40 tombs with people buried in pots discovered in Corsica

In an ancient necropolis in Corsica, archaeologists have discovered human remains that were buried inside amphorae.

An ancient necropolis with 40 tombs has been discovered on the French island of Corsica, including cylindrical jugs filled with human remains.

According to archaeologists, both babies and adults are buried in the cemetery. The necropolis, located in the town of Il-Rousse on the northern coast of the island, appears to have been in use between the third and fifth centuries AD. During this time, the Roman Empire was gradually declining. Significantly, several remains were found buried inside amphorae – large vessels commonly used to transport goods such as olive oil, wine, or pickles. The design of the amphorae indicates that they are from North Africa, and some of them may have been produced in Carthage.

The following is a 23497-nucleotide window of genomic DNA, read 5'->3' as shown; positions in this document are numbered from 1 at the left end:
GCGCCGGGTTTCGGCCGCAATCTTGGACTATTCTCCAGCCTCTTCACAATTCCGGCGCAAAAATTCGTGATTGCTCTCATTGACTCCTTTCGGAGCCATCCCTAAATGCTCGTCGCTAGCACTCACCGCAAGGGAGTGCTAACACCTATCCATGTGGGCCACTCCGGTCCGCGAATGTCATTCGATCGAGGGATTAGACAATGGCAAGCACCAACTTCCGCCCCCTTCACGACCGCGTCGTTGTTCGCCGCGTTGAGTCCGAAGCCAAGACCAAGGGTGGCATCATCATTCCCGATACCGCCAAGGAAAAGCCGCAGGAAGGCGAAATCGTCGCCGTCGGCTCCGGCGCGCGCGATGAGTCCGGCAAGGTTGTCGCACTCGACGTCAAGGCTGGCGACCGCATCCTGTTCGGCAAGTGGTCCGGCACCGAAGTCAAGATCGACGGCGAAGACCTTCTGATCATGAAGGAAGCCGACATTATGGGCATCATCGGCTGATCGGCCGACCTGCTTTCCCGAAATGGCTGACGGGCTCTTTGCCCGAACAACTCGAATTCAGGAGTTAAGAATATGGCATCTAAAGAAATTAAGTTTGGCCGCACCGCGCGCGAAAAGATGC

Despite this, the bodies buried in the necropolis, including amphoras, probably lived near the necropolis in Corsica, scientists emphasize. At that time, there was a lot of trade across the Mediterranean. This explains the presence of amphorae from Africa.

Over the next few months, archaeologists will conduct laboratory work to determine the gender of the people, their exact age, and any illness or injury they may have.

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Author: John Kessler
Graduated From the Massachusetts Institute of Technology. Previously, worked in various little-known media. Currently is an expert, editor and developer of Free News.
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